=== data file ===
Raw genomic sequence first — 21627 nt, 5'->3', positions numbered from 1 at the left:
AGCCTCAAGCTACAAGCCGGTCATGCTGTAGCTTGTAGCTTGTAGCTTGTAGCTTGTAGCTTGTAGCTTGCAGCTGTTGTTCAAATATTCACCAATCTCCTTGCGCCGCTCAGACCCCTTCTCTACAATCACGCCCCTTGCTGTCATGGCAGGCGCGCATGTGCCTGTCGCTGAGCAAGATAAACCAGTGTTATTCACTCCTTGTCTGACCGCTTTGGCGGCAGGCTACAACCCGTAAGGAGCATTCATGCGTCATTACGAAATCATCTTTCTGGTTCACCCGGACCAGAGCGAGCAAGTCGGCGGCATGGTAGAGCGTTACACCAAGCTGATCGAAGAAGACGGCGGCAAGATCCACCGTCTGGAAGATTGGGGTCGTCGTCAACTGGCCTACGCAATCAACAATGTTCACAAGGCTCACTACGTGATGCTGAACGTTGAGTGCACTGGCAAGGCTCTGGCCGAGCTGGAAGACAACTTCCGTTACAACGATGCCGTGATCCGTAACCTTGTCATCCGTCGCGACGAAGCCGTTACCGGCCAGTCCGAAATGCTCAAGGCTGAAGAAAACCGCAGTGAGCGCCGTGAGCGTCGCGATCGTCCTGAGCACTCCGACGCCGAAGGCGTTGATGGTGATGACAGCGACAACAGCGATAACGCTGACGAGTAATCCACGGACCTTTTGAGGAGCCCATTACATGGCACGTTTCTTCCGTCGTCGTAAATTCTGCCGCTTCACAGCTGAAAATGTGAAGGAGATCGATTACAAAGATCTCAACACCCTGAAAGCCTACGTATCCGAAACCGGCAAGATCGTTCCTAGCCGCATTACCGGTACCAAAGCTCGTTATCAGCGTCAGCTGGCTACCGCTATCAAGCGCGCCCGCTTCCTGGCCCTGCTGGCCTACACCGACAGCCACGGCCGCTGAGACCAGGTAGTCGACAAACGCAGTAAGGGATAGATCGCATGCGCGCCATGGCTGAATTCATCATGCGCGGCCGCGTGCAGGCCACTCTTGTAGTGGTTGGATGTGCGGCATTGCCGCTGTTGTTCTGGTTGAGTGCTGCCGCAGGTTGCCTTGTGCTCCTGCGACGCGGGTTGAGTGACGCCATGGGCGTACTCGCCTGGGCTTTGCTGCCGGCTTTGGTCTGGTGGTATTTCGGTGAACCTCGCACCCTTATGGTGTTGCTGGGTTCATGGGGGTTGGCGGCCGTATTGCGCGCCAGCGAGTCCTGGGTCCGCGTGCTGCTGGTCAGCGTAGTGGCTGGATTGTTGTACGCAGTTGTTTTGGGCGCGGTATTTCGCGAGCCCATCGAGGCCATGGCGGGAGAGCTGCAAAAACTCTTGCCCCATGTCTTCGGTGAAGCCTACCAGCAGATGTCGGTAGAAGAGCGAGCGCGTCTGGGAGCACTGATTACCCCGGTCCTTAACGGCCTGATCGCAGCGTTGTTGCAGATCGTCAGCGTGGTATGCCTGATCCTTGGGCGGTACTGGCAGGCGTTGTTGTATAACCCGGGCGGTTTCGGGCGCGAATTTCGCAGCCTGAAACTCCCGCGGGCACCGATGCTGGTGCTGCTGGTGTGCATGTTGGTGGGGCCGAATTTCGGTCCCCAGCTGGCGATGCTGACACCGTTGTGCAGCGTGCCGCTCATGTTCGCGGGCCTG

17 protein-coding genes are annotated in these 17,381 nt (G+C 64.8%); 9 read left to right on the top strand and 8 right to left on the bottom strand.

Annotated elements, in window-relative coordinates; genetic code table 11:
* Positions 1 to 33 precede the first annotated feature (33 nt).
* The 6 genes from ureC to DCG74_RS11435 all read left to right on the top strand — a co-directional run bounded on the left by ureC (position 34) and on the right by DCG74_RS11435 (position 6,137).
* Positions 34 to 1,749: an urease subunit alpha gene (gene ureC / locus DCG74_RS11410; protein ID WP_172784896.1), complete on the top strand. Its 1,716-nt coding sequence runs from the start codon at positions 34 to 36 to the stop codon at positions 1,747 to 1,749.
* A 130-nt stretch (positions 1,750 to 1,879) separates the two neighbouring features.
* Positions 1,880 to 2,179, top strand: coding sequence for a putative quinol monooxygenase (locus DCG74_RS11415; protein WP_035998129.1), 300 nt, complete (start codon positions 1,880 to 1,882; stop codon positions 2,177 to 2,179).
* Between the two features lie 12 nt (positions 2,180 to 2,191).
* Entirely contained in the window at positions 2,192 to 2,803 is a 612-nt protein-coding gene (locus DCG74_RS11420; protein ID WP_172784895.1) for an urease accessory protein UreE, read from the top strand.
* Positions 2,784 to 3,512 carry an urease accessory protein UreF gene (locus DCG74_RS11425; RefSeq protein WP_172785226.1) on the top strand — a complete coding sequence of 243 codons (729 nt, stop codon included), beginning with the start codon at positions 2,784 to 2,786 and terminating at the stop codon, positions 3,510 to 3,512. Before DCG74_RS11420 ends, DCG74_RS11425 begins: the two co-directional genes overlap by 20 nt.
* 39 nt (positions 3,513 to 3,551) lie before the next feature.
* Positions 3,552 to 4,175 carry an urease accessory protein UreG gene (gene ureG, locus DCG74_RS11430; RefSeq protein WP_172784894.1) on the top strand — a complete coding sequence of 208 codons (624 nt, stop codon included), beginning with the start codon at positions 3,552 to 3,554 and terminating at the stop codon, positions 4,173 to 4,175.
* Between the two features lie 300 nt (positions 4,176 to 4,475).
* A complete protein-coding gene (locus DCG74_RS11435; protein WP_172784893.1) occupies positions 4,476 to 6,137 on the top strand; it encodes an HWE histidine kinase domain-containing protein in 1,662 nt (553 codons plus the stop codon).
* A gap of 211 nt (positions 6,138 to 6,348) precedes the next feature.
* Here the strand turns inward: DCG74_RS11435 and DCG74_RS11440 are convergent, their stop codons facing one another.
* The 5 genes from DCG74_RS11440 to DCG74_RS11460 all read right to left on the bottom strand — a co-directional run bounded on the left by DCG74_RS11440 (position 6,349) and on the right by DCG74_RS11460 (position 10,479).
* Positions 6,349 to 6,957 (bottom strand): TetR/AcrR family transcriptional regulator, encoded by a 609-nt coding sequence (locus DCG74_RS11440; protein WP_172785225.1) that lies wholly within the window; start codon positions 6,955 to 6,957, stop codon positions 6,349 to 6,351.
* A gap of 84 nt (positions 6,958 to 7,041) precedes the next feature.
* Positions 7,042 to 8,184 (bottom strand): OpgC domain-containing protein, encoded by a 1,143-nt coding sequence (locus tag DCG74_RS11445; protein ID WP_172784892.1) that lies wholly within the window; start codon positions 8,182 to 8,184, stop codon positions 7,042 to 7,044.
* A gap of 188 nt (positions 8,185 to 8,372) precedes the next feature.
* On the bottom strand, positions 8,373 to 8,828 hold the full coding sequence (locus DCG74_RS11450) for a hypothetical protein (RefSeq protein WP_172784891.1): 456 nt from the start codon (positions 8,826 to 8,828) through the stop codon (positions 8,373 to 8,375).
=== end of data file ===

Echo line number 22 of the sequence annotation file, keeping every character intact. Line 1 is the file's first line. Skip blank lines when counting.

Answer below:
* Positions 7,042 to 8,184 (bottom strand): OpgC domain-containing protein, encoded by a 1,143-nt coding sequence (locus tag DCG74_RS11445; protein ID WP_172784892.1) that lies wholly within the window; start codon positions 8,182 to 8,184, stop codon positions 7,042 to 7,044.